There are some clues already. Researchers have identified an association between type O and rhesus negative blood groups, and a lower risk of severe disease. But while scientists have hypothesised that people with certain blood types may naturally have antibodies capable of recognising some aspect of the virus, the precise nature of the link remains unclear.
But Bobe is far from the only scientist attempting to tease apart what makes Covid-19 outliers unique. Mayana Zatz, director of the Human Genome Research Centre at the University of São Paulo has identified 100 couples, where one person got Covid-19 but their partner was not infected. Her team is now studying them in the hope of identifying genetic markers of resilience. “The idea is to try and find why some people who are heavily exposed to the virus do not develop Covid-19 and remain serum negative with no antibodies,” she says. “We found out that this is apparently relatively common. We received about 1,000 emails of people saying that they were in this situation.”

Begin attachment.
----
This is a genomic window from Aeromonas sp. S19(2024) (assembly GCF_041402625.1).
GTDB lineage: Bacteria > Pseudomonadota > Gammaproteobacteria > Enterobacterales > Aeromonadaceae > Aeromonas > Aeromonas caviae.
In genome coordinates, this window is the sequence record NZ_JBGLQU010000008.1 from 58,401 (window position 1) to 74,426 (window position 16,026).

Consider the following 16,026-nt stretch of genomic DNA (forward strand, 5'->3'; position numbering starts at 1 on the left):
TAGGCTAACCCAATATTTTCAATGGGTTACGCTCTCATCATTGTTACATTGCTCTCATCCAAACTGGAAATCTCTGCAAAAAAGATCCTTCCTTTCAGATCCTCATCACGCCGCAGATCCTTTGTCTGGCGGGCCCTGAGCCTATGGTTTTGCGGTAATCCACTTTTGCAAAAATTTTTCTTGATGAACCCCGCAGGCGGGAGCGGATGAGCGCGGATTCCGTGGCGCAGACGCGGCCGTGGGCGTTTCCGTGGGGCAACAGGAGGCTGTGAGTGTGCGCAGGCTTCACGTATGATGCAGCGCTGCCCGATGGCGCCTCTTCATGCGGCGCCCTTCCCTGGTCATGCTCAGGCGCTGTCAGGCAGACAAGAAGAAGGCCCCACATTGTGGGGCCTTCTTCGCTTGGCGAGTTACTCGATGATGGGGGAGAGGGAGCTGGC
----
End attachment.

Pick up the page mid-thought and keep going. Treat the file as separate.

Zatz is also analysing the genomes of 12 centenarians who have only been mildly affected by the coronavirus, including one 114-year-old woman in Recife who she believes to be the oldest person in the world to have recovered from Covid-19. While Covid-19 has been particularly deadly to the older generations, elderly people who are remarkably resistant could offer clues for new ways to help the vulnerable survive future pandemics.
But while cases of remarkable resilience are particularly eye-catching for some geneticists, others are much more interested in outliers at the other end of the spectrum. Over the past couple of months, studies of these patients have already yielded key insights into exactly why the Sars-CoV-2 virus can be so deadly.
Disrupting the body’s alarm system
Last summer, Qian Zhang had arrived for a dental appointment when her dentist turned to her and asked, “How come some people end up in intensive care with Covid-19, while my sister got it and didn’t even know she was positive?”
As a geneticist working at The Rockefeller University, New York, it was a question that Zhang was particularly well equipped to answer. Over the past 20 years, Rockefeller scientists have probed the human genome for clues as to why some people become unexpectedly and severely ill when infected by common viruses ranging from herpes to influenza. “In every infectious disease we’ve looked at, you can always find outliers who become severely ill, because they have genetic mutations which make them susceptible,” says Zhang.